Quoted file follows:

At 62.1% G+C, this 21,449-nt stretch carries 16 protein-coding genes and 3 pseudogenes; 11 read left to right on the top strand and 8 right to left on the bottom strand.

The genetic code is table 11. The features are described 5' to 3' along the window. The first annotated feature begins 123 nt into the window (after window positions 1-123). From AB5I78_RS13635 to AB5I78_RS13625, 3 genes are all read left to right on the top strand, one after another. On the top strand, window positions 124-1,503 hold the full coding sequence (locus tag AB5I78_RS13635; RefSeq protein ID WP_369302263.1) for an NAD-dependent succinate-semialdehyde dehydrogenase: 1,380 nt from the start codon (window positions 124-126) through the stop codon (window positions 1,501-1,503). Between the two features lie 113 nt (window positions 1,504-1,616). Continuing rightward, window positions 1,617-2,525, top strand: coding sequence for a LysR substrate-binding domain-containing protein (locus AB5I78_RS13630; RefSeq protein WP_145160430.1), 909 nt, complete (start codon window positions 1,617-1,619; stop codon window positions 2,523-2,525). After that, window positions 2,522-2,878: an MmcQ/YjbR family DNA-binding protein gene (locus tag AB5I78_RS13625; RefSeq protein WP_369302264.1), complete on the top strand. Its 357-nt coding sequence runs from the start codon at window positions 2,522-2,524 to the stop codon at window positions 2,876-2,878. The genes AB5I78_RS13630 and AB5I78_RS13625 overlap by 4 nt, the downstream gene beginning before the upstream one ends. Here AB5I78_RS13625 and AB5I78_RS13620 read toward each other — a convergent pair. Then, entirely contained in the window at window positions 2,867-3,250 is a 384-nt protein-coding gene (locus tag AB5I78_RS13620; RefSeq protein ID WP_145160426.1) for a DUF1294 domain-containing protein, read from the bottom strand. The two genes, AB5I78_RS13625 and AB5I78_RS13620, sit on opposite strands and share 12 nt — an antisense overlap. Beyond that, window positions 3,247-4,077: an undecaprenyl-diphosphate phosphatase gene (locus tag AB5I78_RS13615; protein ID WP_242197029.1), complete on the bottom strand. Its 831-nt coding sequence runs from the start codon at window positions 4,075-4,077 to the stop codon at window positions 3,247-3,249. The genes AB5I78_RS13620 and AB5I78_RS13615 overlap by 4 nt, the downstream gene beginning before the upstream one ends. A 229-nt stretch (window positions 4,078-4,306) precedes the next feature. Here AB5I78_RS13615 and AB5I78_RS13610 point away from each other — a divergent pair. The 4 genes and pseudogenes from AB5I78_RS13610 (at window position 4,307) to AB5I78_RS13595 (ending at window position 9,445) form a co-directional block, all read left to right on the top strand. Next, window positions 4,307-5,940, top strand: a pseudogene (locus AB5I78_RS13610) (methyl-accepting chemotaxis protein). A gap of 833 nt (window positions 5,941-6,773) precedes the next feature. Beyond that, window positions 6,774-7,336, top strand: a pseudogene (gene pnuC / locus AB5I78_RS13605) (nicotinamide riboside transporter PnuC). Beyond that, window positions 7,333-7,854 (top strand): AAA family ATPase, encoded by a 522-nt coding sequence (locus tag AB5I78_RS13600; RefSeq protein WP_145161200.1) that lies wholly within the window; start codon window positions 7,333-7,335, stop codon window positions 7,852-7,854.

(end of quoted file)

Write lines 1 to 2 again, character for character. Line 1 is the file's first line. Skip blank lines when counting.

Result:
At 62.1% G+C, this 21,449-nt stretch carries 16 protein-coding genes and 3 pseudogenes; 11 read left to right on the top strand and 8 right to left on the bottom strand.

The genetic code is table 11. The features are described 5' to 3' along the window. The first annotated feature begins 123 nt into the window (after window positions 1-123). From AB5I78_RS13635 to AB5I78_RS13625, 3 genes are all read left to right on the top strand, one after another. On the top strand, window positions 124-1,503 hold the full coding sequence (locus tag AB5I78_RS13635; RefSeq protein ID WP_369302263.1) for an NAD-dependent succinate-semialdehyde dehydrogenase: 1,380 nt from the start codon (window positions 124-126) through the stop codon (window positions 1,501-1,503). Between the two features lie 113 nt (window positions 1,504-1,616). Continuing rightward, window positions 1,617-2,525, top strand: coding sequence for a LysR substrate-binding domain-containing protein (locus AB5I78_RS13630; RefSeq protein WP_145160430.1), 909 nt, complete (start codon window positions 1,617-1,619; stop codon window positions 2,523-2,525). After that, window positions 2,522-2,878: an MmcQ/YjbR family DNA-binding protein gene (locus tag AB5I78_RS13625; RefSeq protein WP_369302264.1), complete on the top strand. Its 357-nt coding sequence runs from the start codon at window positions 2,522-2,524 to the stop codon at window positions 2,876-2,878. The genes AB5I78_RS13630 and AB5I78_RS13625 overlap by 4 nt, the downstream gene beginning before the upstream one ends. Here AB5I78_RS13625 and AB5I78_RS13620 read toward each other — a convergent pair. Then, entirely contained in the window at window positions 2,867-3,250 is a 384-nt protein-coding gene (locus tag AB5I78_RS13620; RefSeq protein ID WP_145160426.1) for a DUF1294 domain-containing protein, read from the bottom strand. The two genes, AB5I78_RS13625 and AB5I78_RS13620, sit on opposite strands and share 12 nt — an antisense overlap. Beyond that, window positions 3,247-4,077: an undecaprenyl-diphosphate phosphatase gene (locus tag AB5I78_RS13615; protein ID WP_242197029.1), complete on the bottom strand. Its 831-nt coding sequence runs from the start codon at window positions 4,075-4,077 to the stop codon at window positions 3,247-3,249. The genes AB5I78_RS13620 and AB5I78_RS13615 overlap by 4 nt, the downstream gene beginning before the upstream one ends. A 229-nt stretch (window positions 4,078-4,306) precedes the next feature. Here AB5I78_RS13615 and AB5I78_RS13610 point away from each other — a divergent pair. The 4 genes and pseudogenes from AB5I78_RS13610 (at window position 4,307) to AB5I78_RS13595 (ending at window position 9,445) form a co-directional block, all read left to right on the top strand. Next, window positions 4,307-5,940, top strand: a pseudogene (locus AB5I78_RS13610) (methyl-accepting chemotaxis protein). A gap of 833 nt (window positions 5,941-6,773) precedes the next feature. Beyond that, window positions 6,774-7,336, top strand: a pseudogene (gene pnuC / locus AB5I78_RS13605) (nicotinamide riboside transporter PnuC). Beyond that, window positions 7,333-7,854 (top strand): AAA family ATPase, encoded by a 522-nt coding sequence (locus tag AB5I78_RS13600; RefSeq protein WP_145161200.1) that lies wholly within the window; start codon window positions 7,333-7,335, stop codon window positions 7,852-7,854.